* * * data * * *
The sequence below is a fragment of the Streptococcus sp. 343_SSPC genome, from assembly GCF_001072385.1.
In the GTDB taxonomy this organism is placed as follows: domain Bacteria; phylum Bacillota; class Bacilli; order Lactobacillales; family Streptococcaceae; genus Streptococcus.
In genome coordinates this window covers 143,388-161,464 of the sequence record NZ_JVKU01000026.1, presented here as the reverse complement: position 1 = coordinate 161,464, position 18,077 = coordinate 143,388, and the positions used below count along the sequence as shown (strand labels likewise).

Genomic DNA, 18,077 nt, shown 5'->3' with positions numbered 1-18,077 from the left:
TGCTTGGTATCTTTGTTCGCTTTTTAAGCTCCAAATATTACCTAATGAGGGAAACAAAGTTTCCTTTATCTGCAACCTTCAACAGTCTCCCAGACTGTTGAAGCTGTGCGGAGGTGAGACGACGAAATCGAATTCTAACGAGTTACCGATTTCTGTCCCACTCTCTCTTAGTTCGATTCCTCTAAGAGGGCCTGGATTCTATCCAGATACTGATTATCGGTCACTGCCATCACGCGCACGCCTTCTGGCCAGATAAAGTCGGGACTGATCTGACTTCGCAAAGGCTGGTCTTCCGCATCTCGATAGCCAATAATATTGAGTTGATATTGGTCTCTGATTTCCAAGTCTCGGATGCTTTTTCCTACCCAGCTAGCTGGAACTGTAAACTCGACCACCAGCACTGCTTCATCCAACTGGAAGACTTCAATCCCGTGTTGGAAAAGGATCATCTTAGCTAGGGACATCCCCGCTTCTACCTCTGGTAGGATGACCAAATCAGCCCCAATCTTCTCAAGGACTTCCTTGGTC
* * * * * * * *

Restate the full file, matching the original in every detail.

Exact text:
The sequence below is a fragment of the Streptococcus sp. 343_SSPC genome, from assembly GCF_001072385.1.
In the GTDB taxonomy this organism is placed as follows: domain Bacteria; phylum Bacillota; class Bacilli; order Lactobacillales; family Streptococcaceae; genus Streptococcus.
In genome coordinates this window covers 143,388-161,464 of the sequence record NZ_JVKU01000026.1, presented here as the reverse complement: position 1 = coordinate 161,464, position 18,077 = coordinate 143,388, and the positions used below count along the sequence as shown (strand labels likewise).

Genomic DNA, 18,077 nt, shown 5'->3' with positions numbered 1-18,077 from the left:
TGCTTGGTATCTTTGTTCGCTTTTTAAGCTCCAAATATTACCTAATGAGGGAAACAAAGTTTCCTTTATCTGCAACCTTCAACAGTCTCCCAGACTGTTGAAGCTGTGCGGAGGTGAGACGACGAAATCGAATTCTAACGAGTTACCGATTTCTGTCCCACTCTCTCTTAGTTCGATTCCTCTAAGAGGGCCTGGATTCTATCCAGATACTGATTATCGGTCACTGCCATCACGCGCACGCCTTCTGGCCAGATAAAGTCGGGACTGATCTGACTTCGCAAAGGCTGGTCTTCCGCATCTCGATAGCCAATAATATTGAGTTGATATTGGTCTCTGATTTCCAAGTCTCGGATGCTTTTTCCTACCCAGCTAGCTGGAACTGTAAACTCGACCACCAGCACTGCTTCATCCAACTGGAAGACTTCAATCCCGTGTTGGAAAAGGATCATCTTAGCTAGGGACATCCCCGCTTCTACCTCTGGTAGGATGACCAAATCAGCCCCAATCTTCTCAAGGACTTCCTTGGTC